Spanish wheat landraces, key material for crop breeding
A study leaded by the Plant Breeding Group of the UPM shows the huge genetic variability present in Spanish wheat landraces, which makes them a very valuable resource for breeding in order to assure the production and adaptation of this cereal to uncertain climate scenarios.
Wheat is one of the staple cereals in our diet. According to FAO, the worldwide wheat production will reach 763 Mill Tons in 2020, which can give an idea of the importance of this crop for global food security. However, the wheat varieties are genetically diverse and not all have the same capacity to adapt to adverse circumstances. A study developed by researchers of the Universidad Politécnica de Madrid in collaboration with the National Center of Plant Genetic Resources (CRF-INIA) shows the great genetic diversity of bread and durum wheat landraces and analyses how such variability can be used to study the genetic basis of important agronomic traits associated to the adaptability and quality of the crop.
“Spanish landraces of durum and bread wheat have an outstanding genetic diversity. Genomic analysis has shown different variation patterns in landraces (traditionally used in some Spanish regions) and modern cultivars (more frequently used for commercial production). Our results reveals the great potential of landraces for being used as gene donors in wheat breeding programs”, explains Laura Pascual, one of the UPM researchers who has participated in this study.
“One of the main goals of the plant breeding in the twenty-first century is the development of cultivars that can maintain high and stable yields in low-input, unfavourable environments. Landraces that have grown under varying local conditions include genetic diversity that will be essential to achieve this objective”, she adds.
“The incorporation of local landraces in wheat breeding programs requires a prior exhaustive genetic characterization that validates this germplasm’s potential. This study valorizes the Spanish wheat landraces as a genetic resource for the development of new varieties and as a scientific resource for the search of new allelic variations related to some traits of interest”, assures researcher Patricia Giraldo, from the Escuela Técnica Superior de Ingeniería Agronómica, Alimentaria y de Biosistemas (ETSIAAB) de la UPM.
The overall aim of the study was to assess the diversity and population structure of a selected set of 380 Spanish landraces and 52 reference varieties of bread and durum wheat by high-throughput genotyping. In order to do that, researchers used a high-throughput cost-effective tool for whole-genome genetic diversity analysis in large germplasm sets. The results remark that genetic variation is much higher in local landraces than in commercial cultivars. It also shows that there have been little influence of local landraces in the development of current wheat varieties.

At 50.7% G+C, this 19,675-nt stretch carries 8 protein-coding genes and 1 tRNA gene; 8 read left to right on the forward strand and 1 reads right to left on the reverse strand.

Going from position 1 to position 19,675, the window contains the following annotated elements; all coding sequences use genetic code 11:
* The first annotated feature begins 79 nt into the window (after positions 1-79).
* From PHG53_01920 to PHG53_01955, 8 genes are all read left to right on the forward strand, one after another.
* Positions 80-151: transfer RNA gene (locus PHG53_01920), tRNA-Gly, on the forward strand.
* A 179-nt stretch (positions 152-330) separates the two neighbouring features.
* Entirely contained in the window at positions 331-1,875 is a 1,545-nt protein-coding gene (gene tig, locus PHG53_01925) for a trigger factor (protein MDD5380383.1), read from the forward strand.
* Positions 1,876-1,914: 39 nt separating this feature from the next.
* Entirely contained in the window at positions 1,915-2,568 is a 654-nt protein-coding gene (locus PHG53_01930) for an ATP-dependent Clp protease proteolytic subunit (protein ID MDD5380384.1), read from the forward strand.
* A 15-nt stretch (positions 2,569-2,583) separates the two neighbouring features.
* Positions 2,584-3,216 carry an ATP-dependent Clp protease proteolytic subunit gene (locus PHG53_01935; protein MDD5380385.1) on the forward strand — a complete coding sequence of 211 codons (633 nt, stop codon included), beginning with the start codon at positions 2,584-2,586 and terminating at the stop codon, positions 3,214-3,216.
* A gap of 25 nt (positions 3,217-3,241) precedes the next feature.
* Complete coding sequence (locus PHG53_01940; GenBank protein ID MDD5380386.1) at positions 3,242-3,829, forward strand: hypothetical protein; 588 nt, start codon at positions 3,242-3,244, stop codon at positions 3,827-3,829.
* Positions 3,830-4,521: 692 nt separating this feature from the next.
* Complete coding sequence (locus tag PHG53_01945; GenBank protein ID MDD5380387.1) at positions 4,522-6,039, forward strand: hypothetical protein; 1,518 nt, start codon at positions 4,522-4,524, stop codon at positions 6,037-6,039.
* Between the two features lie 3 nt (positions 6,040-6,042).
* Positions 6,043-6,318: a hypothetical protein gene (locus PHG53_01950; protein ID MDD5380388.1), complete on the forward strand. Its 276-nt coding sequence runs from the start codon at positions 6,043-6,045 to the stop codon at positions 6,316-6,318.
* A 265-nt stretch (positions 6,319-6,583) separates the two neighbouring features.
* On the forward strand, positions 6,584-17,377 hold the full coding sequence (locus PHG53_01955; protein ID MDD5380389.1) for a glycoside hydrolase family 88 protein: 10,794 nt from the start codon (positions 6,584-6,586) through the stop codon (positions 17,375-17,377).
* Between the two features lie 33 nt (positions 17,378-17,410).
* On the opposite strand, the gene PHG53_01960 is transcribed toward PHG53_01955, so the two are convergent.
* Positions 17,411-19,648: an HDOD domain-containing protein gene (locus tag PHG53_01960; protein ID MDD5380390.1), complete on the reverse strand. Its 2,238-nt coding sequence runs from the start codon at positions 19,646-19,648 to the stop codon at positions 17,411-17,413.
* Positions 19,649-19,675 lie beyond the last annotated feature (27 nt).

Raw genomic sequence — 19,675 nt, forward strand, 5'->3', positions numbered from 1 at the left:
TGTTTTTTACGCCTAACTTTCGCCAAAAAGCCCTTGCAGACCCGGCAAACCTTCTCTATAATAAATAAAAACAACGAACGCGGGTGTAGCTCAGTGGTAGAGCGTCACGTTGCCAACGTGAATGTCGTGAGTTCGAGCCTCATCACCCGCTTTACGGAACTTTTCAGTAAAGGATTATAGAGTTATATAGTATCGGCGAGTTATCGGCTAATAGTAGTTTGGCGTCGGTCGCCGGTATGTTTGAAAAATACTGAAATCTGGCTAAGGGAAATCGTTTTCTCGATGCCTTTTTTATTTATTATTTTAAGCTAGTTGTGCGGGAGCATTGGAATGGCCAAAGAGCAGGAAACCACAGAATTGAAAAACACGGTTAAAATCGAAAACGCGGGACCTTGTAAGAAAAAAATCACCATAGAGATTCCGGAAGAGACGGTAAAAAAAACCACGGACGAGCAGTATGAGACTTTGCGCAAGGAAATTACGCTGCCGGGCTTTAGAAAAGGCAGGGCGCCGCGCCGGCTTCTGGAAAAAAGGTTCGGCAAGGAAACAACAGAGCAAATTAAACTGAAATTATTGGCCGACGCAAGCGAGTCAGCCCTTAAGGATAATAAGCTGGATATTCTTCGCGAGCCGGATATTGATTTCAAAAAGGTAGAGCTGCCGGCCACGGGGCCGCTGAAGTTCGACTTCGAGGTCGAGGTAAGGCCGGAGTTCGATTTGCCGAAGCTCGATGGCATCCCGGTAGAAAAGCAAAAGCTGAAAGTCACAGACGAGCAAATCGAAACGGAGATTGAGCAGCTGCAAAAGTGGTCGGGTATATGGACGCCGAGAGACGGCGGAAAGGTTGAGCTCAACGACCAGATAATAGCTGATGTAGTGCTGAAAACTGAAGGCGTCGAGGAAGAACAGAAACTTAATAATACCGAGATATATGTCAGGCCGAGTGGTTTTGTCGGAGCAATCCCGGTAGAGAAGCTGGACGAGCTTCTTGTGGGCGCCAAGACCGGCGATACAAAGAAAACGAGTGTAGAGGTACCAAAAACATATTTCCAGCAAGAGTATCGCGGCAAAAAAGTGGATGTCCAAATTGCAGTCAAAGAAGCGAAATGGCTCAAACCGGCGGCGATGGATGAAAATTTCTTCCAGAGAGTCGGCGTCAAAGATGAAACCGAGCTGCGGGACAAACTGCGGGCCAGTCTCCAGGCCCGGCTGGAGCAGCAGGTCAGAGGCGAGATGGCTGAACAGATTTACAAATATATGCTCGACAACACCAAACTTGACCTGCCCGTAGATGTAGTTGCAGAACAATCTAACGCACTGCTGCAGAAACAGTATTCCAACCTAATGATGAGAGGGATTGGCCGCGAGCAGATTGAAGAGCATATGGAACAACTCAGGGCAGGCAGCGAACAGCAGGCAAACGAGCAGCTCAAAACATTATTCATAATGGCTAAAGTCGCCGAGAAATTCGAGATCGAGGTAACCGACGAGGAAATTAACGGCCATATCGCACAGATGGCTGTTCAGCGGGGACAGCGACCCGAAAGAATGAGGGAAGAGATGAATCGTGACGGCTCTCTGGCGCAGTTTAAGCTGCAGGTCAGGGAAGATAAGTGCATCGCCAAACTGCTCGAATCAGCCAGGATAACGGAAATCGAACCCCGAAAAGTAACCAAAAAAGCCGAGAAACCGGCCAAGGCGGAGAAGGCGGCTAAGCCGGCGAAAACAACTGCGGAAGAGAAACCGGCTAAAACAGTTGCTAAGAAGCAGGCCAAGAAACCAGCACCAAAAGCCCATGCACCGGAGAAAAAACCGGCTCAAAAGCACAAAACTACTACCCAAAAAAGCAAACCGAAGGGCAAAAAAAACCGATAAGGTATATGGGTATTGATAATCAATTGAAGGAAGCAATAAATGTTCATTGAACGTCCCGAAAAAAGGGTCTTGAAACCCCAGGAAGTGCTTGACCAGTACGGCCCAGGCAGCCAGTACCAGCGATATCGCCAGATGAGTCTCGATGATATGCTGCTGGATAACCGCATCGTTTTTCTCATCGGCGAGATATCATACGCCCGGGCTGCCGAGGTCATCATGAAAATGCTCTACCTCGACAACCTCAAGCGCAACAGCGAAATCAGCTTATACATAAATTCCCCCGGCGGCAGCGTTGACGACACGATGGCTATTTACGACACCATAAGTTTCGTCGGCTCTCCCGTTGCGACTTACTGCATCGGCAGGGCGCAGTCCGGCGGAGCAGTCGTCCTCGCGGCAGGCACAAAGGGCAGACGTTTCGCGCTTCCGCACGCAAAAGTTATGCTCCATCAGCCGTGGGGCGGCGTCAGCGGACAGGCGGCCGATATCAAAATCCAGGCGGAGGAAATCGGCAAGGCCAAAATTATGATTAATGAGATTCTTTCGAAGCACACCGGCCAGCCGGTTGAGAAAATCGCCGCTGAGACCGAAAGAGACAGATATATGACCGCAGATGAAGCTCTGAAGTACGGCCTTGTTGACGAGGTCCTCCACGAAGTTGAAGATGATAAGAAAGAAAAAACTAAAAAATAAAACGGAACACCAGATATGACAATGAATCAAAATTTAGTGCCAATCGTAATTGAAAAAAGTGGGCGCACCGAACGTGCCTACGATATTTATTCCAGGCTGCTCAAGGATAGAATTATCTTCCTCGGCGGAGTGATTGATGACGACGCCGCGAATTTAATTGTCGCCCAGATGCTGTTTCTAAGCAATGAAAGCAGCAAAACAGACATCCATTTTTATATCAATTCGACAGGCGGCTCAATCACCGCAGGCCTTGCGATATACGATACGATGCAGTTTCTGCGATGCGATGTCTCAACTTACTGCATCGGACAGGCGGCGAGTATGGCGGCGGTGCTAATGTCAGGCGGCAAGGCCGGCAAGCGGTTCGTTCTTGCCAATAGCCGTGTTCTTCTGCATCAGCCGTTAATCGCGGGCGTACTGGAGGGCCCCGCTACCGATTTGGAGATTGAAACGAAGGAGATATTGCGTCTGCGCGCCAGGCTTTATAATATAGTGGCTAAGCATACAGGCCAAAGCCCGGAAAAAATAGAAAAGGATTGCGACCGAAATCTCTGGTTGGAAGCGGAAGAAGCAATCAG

“These results are very remarkable. Wheat landraces, that use to be locally adapted to input-limited agroecosystems, keep wide genetic variation related to agronomic characteristics that might be very useful for yield improvement, especially under less favourable conditions”, explains Elena Benavente, also researcher of the UPM and co-author of this study.
The comparison of wheat landraces and elite cultivars at the genetic and genomic levels may also be of applied interest to improve the crop value in specialized agrofood markets (i.e. to elaborate some traditional products), according to the researchers.
“In addition to their use in some breeding programs, local landraces are a very interesting seed material for the agronomic sector that operates in organic cropping systems due to their excellent adaptation to non-conventional low-input agricultural practices”, explains Benavente.
It is for this reason that the group of researchers is now collaborating with Trigo Paneco group, whose aim is to improve the quality of the wheat produced under ecological management conditions.
Researchers from the Centro Nacional de Recursos Fitogenéticos (INIA-CRF) and the Centro Internacional de Mejoramiento de Maíz y Trigo of México (CIMMYT) have also collaborated in this study published in the journal BMC Genomics. The study is part of the PhD project of Matilde López Fernandez, from UPM.
Pascual et al. Genomic analysis of Spanish wheat landraces reveals their variability and potential for breeding BMC Genomics (2020) 21:122 https://doi.org/10.1186/s12864-020-6536-x